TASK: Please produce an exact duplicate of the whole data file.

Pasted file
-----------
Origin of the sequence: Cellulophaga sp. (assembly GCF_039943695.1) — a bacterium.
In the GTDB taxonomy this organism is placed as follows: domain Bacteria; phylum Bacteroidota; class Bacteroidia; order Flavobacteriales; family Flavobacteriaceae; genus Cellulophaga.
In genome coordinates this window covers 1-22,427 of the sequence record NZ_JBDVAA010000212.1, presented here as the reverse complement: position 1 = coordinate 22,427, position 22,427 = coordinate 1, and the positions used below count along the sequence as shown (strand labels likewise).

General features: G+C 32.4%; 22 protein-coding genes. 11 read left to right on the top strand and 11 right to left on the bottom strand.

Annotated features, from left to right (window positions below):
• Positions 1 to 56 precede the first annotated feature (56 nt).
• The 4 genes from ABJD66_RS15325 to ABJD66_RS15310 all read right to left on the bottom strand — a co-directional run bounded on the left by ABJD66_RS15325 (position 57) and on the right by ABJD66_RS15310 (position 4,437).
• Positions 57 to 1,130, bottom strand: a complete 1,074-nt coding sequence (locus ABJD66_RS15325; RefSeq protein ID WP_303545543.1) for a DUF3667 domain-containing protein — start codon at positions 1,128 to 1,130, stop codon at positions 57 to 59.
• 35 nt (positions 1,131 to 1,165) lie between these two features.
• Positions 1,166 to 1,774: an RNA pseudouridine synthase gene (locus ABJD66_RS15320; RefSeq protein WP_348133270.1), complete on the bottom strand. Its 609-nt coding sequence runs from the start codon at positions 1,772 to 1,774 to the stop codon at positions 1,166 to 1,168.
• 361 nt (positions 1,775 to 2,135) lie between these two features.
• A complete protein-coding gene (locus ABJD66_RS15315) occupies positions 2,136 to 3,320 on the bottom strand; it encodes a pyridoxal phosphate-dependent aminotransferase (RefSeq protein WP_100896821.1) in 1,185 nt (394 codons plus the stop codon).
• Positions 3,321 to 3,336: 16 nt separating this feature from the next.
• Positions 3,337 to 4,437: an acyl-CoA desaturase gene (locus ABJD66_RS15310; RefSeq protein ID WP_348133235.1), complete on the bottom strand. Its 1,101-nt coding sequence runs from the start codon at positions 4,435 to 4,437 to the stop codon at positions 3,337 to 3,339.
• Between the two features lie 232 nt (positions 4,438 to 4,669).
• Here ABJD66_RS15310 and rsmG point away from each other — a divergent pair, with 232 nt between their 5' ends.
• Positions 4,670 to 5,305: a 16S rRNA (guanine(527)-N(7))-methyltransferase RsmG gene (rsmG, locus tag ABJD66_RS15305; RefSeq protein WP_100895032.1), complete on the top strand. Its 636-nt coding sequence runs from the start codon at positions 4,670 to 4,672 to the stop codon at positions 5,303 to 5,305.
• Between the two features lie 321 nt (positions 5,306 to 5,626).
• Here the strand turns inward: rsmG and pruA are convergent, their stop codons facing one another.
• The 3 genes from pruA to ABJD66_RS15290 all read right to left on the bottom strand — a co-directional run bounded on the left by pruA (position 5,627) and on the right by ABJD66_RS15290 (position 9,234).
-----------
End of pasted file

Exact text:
Origin of the sequence: Cellulophaga sp. (assembly GCF_039943695.1) — a bacterium.
In the GTDB taxonomy this organism is placed as follows: domain Bacteria; phylum Bacteroidota; class Bacteroidia; order Flavobacteriales; family Flavobacteriaceae; genus Cellulophaga.
In genome coordinates this window covers 1-22,427 of the sequence record NZ_JBDVAA010000212.1, presented here as the reverse complement: position 1 = coordinate 22,427, position 22,427 = coordinate 1, and the positions used below count along the sequence as shown (strand labels likewise).

General features: G+C 32.4%; 22 protein-coding genes. 11 read left to right on the top strand and 11 right to left on the bottom strand.

Annotated features, from left to right (window positions below):
• Positions 1 to 56 precede the first annotated feature (56 nt).
• The 4 genes from ABJD66_RS15325 to ABJD66_RS15310 all read right to left on the bottom strand — a co-directional run bounded on the left by ABJD66_RS15325 (position 57) and on the right by ABJD66_RS15310 (position 4,437).
• Positions 57 to 1,130, bottom strand: a complete 1,074-nt coding sequence (locus ABJD66_RS15325; RefSeq protein ID WP_303545543.1) for a DUF3667 domain-containing protein — start codon at positions 1,128 to 1,130, stop codon at positions 57 to 59.
• 35 nt (positions 1,131 to 1,165) lie between these two features.
• Positions 1,166 to 1,774: an RNA pseudouridine synthase gene (locus ABJD66_RS15320; RefSeq protein WP_348133270.1), complete on the bottom strand. Its 609-nt coding sequence runs from the start codon at positions 1,772 to 1,774 to the stop codon at positions 1,166 to 1,168.
• 361 nt (positions 1,775 to 2,135) lie between these two features.
• A complete protein-coding gene (locus ABJD66_RS15315) occupies positions 2,136 to 3,320 on the bottom strand; it encodes a pyridoxal phosphate-dependent aminotransferase (RefSeq protein WP_100896821.1) in 1,185 nt (394 codons plus the stop codon).
• Positions 3,321 to 3,336: 16 nt separating this feature from the next.
• Positions 3,337 to 4,437: an acyl-CoA desaturase gene (locus ABJD66_RS15310; RefSeq protein ID WP_348133235.1), complete on the bottom strand. Its 1,101-nt coding sequence runs from the start codon at positions 4,435 to 4,437 to the stop codon at positions 3,337 to 3,339.
• Between the two features lie 232 nt (positions 4,438 to 4,669).
• Here ABJD66_RS15310 and rsmG point away from each other — a divergent pair, with 232 nt between their 5' ends.
• Positions 4,670 to 5,305: a 16S rRNA (guanine(527)-N(7))-methyltransferase RsmG gene (rsmG, locus tag ABJD66_RS15305; RefSeq protein WP_100895032.1), complete on the top strand. Its 636-nt coding sequence runs from the start codon at positions 4,670 to 4,672 to the stop codon at positions 5,303 to 5,305.
• Between the two features lie 321 nt (positions 5,306 to 5,626).
• Here the strand turns inward: rsmG and pruA are convergent, their stop codons facing one another.
• The 3 genes from pruA to ABJD66_RS15290 all read right to left on the bottom strand — a co-directional run bounded on the left by pruA (position 5,627) and on the right by ABJD66_RS15290 (position 9,234).